After living in London for two years with strangers and their quirks, marketer Amber Wang is happy to be back home sharing the same roof with her parents.
Certainly they nag her occasionally when she comes home late and she is not able to host her friends at home, but the 26-year-old is fine with that.
"It's so much more comfortable living with my parents as we know each other's habits and that sense of familiarity draws us closer," says Ms Wang.
Ms Wang moved into her parents' three-room apartment in the Shilin district at the beginning of this year after returning to Taiwan to work in a cosmetics company.
And she's not alone. The proportion of Taiwanese over the age of 20 living with their parents is 33.5 per cent (6.33 million), according to the latest statistics from Taiwan's Ministry of Interior. About a million of those between 35 and 54 are even married.
By comparison, 37 per cent of young couples in Singapore in 2013 lived with or near their parents, a Housing Board survey found. At the same time, the proportion of nuclear families, which generally refers to two-generation households, fell to 49 per cent.
This is the first time that the Taiwanese government is publishing such figures as a reference for local governments to better meet their constituents' housing demands.
For instance, Taipei is looking to build cheap public housing, or social housing, to stop young professionals and their families from leaving the city. It is offering 50,000 social housing units by 2021 with rents that are lower than the average market rental rate.
Many of the young adults who spoke to The Straits Times blame high property prices for not leaving the roost, even though the government has reined in soaring home prices. In fact, Taiwan's property prices fell by about 9.4 per cent in the 12 months to June.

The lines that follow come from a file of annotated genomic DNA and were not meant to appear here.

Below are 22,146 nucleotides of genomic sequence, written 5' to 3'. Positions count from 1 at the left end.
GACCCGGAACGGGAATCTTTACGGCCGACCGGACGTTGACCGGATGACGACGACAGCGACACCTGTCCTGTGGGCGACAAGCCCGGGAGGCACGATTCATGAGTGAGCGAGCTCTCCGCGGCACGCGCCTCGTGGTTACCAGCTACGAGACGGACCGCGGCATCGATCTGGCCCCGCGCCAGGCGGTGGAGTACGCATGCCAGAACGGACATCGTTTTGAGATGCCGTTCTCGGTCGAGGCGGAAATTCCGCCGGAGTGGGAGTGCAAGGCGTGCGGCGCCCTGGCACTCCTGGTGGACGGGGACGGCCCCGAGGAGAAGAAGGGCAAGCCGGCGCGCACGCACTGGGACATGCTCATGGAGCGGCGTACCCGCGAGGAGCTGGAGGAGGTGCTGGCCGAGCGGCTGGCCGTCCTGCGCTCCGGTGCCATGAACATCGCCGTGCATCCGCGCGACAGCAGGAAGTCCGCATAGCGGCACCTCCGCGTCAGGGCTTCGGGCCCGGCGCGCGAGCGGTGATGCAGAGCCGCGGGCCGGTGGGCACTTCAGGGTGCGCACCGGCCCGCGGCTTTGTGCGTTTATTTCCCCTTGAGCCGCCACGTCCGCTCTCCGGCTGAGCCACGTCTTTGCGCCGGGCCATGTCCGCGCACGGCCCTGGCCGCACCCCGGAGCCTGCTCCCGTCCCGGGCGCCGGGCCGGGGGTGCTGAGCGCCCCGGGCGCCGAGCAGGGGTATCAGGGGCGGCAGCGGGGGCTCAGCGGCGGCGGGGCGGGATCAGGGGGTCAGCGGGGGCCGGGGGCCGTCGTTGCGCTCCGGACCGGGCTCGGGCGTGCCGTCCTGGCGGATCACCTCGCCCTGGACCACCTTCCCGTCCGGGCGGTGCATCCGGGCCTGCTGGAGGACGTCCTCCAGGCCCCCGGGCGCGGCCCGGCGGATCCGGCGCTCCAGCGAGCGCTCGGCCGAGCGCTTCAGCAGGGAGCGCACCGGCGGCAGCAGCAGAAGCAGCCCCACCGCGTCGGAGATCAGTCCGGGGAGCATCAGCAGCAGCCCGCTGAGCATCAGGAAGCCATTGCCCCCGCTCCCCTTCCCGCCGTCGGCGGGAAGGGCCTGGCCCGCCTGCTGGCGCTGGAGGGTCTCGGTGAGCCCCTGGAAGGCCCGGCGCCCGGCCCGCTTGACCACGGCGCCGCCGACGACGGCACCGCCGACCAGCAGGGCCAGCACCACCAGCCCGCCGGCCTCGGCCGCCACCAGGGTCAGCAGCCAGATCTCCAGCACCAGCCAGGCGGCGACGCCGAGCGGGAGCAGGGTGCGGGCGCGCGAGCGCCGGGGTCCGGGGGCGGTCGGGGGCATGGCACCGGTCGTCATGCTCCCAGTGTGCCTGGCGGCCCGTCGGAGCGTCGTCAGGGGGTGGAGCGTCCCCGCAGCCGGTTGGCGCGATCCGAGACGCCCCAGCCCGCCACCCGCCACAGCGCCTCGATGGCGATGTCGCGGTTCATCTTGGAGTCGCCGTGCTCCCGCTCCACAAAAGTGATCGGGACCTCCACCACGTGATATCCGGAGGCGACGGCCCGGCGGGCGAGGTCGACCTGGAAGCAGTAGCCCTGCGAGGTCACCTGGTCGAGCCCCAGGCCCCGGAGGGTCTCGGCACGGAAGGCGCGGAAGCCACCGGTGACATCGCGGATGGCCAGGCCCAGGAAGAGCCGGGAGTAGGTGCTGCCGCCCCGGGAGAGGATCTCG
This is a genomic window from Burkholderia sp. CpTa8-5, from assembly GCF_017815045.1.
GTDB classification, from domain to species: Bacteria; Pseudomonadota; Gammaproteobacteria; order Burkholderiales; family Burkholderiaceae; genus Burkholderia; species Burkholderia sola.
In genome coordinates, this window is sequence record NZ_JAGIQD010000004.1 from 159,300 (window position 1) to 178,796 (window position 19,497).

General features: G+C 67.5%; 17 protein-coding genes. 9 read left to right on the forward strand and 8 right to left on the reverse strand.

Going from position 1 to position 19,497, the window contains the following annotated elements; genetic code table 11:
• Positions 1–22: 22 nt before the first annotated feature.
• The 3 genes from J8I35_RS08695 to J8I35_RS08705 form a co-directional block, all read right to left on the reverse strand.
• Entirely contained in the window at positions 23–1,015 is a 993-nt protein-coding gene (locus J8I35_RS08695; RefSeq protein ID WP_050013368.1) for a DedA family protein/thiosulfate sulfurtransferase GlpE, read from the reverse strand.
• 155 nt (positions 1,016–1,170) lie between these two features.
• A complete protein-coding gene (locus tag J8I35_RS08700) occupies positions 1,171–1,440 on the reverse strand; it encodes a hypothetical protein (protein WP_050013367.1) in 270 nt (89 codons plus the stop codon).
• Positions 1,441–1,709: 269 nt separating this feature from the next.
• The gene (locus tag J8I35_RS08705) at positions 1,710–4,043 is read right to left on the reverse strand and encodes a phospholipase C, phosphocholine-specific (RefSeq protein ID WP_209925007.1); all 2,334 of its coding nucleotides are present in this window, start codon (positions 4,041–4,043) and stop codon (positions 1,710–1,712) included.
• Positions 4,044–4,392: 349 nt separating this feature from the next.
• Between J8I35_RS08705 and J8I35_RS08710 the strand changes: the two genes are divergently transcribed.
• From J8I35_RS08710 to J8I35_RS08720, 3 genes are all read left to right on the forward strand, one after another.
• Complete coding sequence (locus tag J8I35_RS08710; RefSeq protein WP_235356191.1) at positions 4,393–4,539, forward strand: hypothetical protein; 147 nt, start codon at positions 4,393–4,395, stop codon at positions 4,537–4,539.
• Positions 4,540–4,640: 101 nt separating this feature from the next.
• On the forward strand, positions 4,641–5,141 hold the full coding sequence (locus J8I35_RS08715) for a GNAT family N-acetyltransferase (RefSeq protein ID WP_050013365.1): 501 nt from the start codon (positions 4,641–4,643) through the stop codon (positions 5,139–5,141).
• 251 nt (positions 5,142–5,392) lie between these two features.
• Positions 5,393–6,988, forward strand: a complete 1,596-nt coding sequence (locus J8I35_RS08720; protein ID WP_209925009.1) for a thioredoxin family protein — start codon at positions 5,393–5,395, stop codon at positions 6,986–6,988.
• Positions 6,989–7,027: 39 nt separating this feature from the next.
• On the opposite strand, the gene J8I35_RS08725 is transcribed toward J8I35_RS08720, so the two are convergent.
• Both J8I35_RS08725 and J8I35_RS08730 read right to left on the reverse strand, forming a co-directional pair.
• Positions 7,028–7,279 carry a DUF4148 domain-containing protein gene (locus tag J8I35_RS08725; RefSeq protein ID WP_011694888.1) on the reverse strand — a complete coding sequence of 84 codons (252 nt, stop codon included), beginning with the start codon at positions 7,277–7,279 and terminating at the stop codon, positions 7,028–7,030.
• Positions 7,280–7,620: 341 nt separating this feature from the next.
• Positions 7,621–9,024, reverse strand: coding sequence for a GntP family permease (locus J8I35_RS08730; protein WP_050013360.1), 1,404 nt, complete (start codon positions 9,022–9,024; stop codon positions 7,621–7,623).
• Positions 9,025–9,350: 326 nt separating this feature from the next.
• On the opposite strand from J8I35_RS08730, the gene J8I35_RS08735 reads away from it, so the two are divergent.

But the stagnant Taiwan economy has dimmed job prospects and shrunk pay cheques - monthly wages have inched up only about 3 per cent since 2005, while housing prices have tripled.
Graphic designer Liu Hao-lan, 28, who earns about NT$35,000 a month (S$1,500), says he cannot afford to shell out a third of his pay cheque to rent a shoebox studio apartment.
"What's the point of wasting the money for a little more freedom if I live alone. I'd rather build up more savings for a future property," said Mr Liu, who intends to live with his parents and two sisters till he is 35.
"In any case, we all get along very well and check in with each other often to ensure everything is okay. That bond is good," he adds.
Indeed, the Taiwanese still seem to be a happy lot. They recently emerged tops in an Organisation for Economic Cooperation and Development index that measures people's well-being.
Its indicators include housing expenditure, household financial wealth, job security, quality of life and life expectancy.
For many couples who have to juggle work and their children, living with their parents also gives them peace of mind.
Architect Shen I-kai, 39, who got married five years ago and is now a father of two, says: "We can trust my mum to take good care of my kids while my wife and I are out working. It saves us the money, hassle and worry of having a baby-sitter."
But there are those like Ms C. Liu, 28, who hopes to wean herself off her parents when she looks to get married in two to three years' time.
"My parents will not be there for me in the long run," she says. "I still need to bring up my own kids and lead a life of my own."